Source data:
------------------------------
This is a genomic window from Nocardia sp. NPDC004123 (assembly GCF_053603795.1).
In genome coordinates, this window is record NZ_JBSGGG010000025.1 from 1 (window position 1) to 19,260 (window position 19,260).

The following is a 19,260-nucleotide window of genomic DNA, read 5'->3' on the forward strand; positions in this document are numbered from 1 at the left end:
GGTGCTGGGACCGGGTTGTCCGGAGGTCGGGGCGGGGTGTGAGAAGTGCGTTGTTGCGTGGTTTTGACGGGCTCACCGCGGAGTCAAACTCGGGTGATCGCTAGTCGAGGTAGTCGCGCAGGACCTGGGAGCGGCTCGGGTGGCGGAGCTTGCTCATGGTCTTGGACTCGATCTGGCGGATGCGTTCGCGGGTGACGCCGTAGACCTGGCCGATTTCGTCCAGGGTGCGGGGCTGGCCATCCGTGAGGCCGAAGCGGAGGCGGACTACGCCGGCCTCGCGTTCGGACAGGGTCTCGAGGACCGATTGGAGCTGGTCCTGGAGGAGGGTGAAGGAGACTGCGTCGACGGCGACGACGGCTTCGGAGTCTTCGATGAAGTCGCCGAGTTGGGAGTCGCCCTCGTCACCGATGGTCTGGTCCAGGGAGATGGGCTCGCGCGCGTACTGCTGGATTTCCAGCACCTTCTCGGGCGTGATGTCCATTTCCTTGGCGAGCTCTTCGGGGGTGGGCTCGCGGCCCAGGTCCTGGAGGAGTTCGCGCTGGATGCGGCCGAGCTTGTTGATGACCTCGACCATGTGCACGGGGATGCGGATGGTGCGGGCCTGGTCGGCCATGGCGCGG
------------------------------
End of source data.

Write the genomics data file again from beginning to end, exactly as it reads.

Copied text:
This is a genomic window from Nocardia sp. NPDC004123 (assembly GCF_053603795.1).
In genome coordinates, this window is record NZ_JBSGGG010000025.1 from 1 (window position 1) to 19,260 (window position 19,260).

The following is a 19,260-nucleotide window of genomic DNA, read 5'->3' on the forward strand; positions in this document are numbered from 1 at the left end:
GGTGCTGGGACCGGGTTGTCCGGAGGTCGGGGCGGGGTGTGAGAAGTGCGTTGTTGCGTGGTTTTGACGGGCTCACCGCGGAGTCAAACTCGGGTGATCGCTAGTCGAGGTAGTCGCGCAGGACCTGGGAGCGGCTCGGGTGGCGGAGCTTGCTCATGGTCTTGGACTCGATCTGGCGGATGCGTTCGCGGGTGACGCCGTAGACCTGGCCGATTTCGTCCAGGGTGCGGGGCTGGCCATCCGTGAGGCCGAAGCGGAGGCGGACTACGCCGGCCTCGCGTTCGGACAGGGTCTCGAGGACCGATTGGAGCTGGTCCTGGAGGAGGGTGAAGGAGACTGCGTCGACGGCGACGACGGCTTCGGAGTCTTCGATGAAGTCGCCGAGTTGGGAGTCGCCCTCGTCACCGATGGTCTGGTCCAGGGAGATGGGCTCGCGCGCGTACTGCTGGATTTCCAGCACCTTCTCGGGCGTGATGTCCATTTCCTTGGCGAGCTCTTCGGGGGTGGGCTCGCGGCCCAGGTCCTGGAGGAGTTCGCGCTGGATGCGGCCGAGCTTGTTGATGACCTCGACCATGTGCACGGGGATGCGGATGGTGCGGGCCTGGTCGGCCATGGCGCGG